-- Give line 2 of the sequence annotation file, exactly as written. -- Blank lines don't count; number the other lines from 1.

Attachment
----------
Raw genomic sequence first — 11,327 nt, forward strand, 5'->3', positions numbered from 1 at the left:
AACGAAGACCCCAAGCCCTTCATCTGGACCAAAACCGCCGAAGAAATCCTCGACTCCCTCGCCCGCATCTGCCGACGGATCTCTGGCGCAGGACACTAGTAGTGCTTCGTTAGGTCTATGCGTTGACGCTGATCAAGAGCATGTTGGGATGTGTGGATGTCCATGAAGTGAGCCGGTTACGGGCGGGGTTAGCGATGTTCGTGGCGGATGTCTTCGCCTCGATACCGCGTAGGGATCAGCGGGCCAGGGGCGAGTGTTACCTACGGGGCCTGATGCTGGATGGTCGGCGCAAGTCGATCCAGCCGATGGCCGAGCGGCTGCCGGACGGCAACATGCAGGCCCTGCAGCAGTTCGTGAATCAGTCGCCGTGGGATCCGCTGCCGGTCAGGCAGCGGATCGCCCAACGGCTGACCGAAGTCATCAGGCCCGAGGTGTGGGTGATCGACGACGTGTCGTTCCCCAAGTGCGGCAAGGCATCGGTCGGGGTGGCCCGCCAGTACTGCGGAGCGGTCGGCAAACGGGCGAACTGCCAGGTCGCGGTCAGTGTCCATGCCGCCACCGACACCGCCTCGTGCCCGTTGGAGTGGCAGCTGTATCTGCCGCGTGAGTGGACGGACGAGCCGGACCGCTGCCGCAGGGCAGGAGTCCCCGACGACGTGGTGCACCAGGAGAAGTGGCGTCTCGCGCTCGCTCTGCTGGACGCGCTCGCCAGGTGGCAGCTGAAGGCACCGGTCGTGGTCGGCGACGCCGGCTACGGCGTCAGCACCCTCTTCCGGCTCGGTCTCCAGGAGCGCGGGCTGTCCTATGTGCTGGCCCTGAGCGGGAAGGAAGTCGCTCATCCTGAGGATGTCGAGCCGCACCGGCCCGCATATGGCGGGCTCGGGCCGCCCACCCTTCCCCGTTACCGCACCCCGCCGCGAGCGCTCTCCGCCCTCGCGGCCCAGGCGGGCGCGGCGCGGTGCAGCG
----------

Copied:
AACGAAGACCCCAAGCCCTTCATCTGGACCAAAACCGCCGAAGAAATCCTCGACTCCCTCGCCCGCATCTGCCGACGGATCTCTGGCGCAGGACACTAGTAGTGCTTCGTTAGGTCTATGCGTTGACGCTGATCAAGAGCATGTTGGGATGTGTGGATGTCCATGAAGTGAGCCGGTTACGGGCGGGGTTAGCGATGTTCGTGGCGGATGTCTTCGCCTCGATACCGCGTAGGGATCAGCGGGCCAGGGGCGAGTGTTACCTACGGGGCCTGATGCTGGATGGTCGGCGCAAGTCGATCCAGCCGATGGCCGAGCGGCTGCCGGACGGCAACATGCAGGCCCTGCAGCAGTTCGTGAATCAGTCGCCGTGGGATCCGCTGCCGGTCAGGCAGCGGATCGCCCAACGGCTGACCGAAGTCATCAGGCCCGAGGTGTGGGTGATCGACGACGTGTCGTTCCCCAAGTGCGGCAAGGCATCGGTCGGGGTGGCCCGCCAGTACTGCGGAGCGGTCGGCAAACGGGCGAACTGCCAGGTCGCGGTCAGTGTCCATGCCGCCACCGACACCGCCTCGTGCCCGTTGGAGTGGCAGCTGTATCTGCCGCGTGAGTGGACGGACGAGCCGGACCGCTGCCGCAGGGCAGGAGTCCCCGACGACGTGGTGCACCAGGAGAAGTGGCGTCTCGCGCTCGCTCTGCTGGACGCGCTCGCCAGGTGGCAGCTGAAGGCACCGGTCGTGGTCGGCGACGCCGGCTACGGCGTCAGCACCCTCTTCCGGCTCGGTCTCCAGGAGCGCGGGCTGTCCTATGTGCTGGCCCTGAGCGGGAAGGAAGTCGCTCATCCTGAGGATGTCGAGCCGCACCGGCCCGCATATGGCGGGCTCGGGCCGCCCACCCTTCCCCGTTACCGCACCCCGCCGCGAGCGCTCTCCGCCCTCGCGGCCCAGGCGGGCGCGGCGCGGTGCAGCG